? about run area & litter

Discussion in 'Coop & Run - Design, Construction, & Maintenance' started by slystr, Apr 11, 2007.

  1. slystr

    slystr Songster

    Mar 11, 2007
    Dallas TX
    I have a tractor set up and I have a question about using litter & maintainence. My tractor won'tbe moved often due to yard space constraints. Right now it is on my garden bed. I have not put any litter on the ground yet but AI can see where it is going to get poopie really fast with 10 1 month old birds in it( It is 10X4 ft). I planned on using pine shavings as litter. I guess I have a question about cleaning. I have not seen anyone talk about cleaning the run area. How often do I need to clean out the run? If I use a deep litter plan will it stink too much? I read in Keeping Chickens that the deep litter method smells too much to use in a city setting. I realise it depends on the number of birds and the space provided. ( I ultimately plan on only 4 adult birds) I have Sweet PDZ I use for my cat( it works fantastically BTW) and I plan to use it for the chix.
    Can anyone give me some advise about the maintainence? Thanks
  2. justusnak

    justusnak Flock Mistress

    Feb 28, 2007
    South Eastern Indiana
    My rule of thumb.....if it stinks....rake it out, and provide new litter. With 10 chicks in that size area...maybe once every 2 weeks? I dunno, since I live in the country, and mine free roam. But thier coop gets cleaned about once a month. They dont spend too much time in there tho.Maybe someone with a tractor can help ya more.
  3. allen wranch

    allen wranch Crowing

    Jan 11, 2007
    San Marcos, TX
    Any litter is going to get too damp in your hoop coop. Sand works best. It drains well and is easy to clean. You can take a dog or cat pooper scoop and a putty knife to rake it in, and clean out the poop every other day or so. It really doesn't take long. Just do it when you feed or add water. The Sweet PDZ mixed in the sand will work great too.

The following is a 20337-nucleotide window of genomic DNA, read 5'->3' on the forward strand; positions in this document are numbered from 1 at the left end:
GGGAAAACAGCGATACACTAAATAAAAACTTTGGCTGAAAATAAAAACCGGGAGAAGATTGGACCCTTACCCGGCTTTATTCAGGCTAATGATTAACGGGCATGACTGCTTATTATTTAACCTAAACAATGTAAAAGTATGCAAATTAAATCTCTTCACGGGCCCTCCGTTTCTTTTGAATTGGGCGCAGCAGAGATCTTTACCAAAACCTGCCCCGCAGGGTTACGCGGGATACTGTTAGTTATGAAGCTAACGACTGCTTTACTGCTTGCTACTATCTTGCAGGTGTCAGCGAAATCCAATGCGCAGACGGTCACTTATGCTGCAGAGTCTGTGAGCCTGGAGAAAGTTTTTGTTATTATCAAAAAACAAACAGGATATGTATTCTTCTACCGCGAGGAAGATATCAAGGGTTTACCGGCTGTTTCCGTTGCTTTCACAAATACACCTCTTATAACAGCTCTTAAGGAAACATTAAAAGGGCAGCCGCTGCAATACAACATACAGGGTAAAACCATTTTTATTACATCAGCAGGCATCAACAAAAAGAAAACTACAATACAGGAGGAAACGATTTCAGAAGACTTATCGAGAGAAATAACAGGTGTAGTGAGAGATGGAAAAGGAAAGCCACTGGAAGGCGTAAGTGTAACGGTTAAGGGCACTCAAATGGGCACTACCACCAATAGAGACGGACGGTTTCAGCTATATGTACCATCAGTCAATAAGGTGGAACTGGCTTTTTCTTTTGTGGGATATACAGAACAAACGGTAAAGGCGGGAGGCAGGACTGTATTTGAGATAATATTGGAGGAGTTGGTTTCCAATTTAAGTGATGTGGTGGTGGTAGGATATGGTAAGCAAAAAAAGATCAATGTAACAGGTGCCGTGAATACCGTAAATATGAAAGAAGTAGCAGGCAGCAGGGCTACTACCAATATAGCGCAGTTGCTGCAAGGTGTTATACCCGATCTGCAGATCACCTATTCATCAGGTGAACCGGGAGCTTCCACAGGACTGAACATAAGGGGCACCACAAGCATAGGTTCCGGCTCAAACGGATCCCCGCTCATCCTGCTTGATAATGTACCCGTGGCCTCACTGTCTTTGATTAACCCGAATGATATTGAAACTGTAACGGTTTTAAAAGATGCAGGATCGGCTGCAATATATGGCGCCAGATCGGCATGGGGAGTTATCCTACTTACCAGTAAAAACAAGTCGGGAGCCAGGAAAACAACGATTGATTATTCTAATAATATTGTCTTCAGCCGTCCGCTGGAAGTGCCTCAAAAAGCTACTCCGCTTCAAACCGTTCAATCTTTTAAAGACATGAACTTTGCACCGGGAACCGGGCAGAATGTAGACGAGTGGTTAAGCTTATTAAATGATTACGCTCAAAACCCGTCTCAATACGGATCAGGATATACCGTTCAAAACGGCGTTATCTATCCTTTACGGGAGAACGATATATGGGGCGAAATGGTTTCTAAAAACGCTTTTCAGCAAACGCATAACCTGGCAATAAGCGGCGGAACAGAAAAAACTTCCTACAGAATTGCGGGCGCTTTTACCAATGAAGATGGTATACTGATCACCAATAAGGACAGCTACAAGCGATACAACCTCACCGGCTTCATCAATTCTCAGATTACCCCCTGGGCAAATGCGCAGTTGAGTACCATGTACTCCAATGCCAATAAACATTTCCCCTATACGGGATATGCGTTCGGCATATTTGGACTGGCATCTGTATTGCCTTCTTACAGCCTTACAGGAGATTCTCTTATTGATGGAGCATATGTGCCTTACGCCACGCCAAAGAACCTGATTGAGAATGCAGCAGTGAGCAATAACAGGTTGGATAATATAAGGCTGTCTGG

4. bigzio

    bigzio Crowing

    Jan 20, 2007
    slystr, if your current location is on your garden bed, you could turn the soil over with a shovel, giving the flock fresh soil to scratch in and make dust holes. It will make your garden more managable and reduce odors, if that is a option for you. Just a thought....

  5. Wes in Tx

    Wes in Tx Songster

    Jan 11, 2007
    Sly I wouldn't put any litter in it at all. With that style coop you would be setting youself up for mold problems. I have birds on dirt floors that are open style coops and I just rake the poop out every couple weeks. Takes a couple minutes and that is it. As for yours on the garden just fork it under every couple weeks. Do make more work for yourself than you have to.
  6. One thing I've noticed with my tractor is that most of the poop (probably 80%) is under their preferred roosting bar (there are 3 offered; they only use one of them). Since it is at one end of the tractor, I always push the tractor 3' past the poop and then collect the droppings before my dogs can use them as "body spray" (Eau de Poop; coming to a doggie fragrance counter near you! LOL!) If I didn't have much space to move the coop frequently, I would still move it that 3', rake up the big area of poop, and then move it back to its original position. That way, you wouldn't have to clean the whole area as often, if your chickens are like mine.
  7. slystr

    slystr Songster

    Mar 11, 2007
    Dallas TX
    I've been thinking about this all day. what if I used hardwood mulch instead of pine shavings. the garden is made up of hardwood mulch & leaf litter anyway. when it rains the water seems to filter down rather rapidly. I could just layer mulch and make a raised bed. Or would this smell too bad.
  8. ChicknLover

    ChicknLover In the Brooder

    Mar 27, 2007
    I have a couple of hens, (once there was three) and a tractor, it is a homemade 8 ft long A frame with an insulated enclosed area and then the rest is open to the groung but enclosed with chicken wire. it has a couple of wheels on the house part so you can lift it and drag it to a new piece of lawn. In winter I put it on the south side of the house, and put lots of shavings in the run area and wrap the whole thing in plastic to keep it dry and warm, (greenhouse effect). I also use shavings in the house part, they have been in there all winter with no problem, I do take out the big clumps from their roost when I get the eggs and just throw it out in the flower bed and yard. I would put some sort of roof over the run to keep it dry, dry poo doesn't smell

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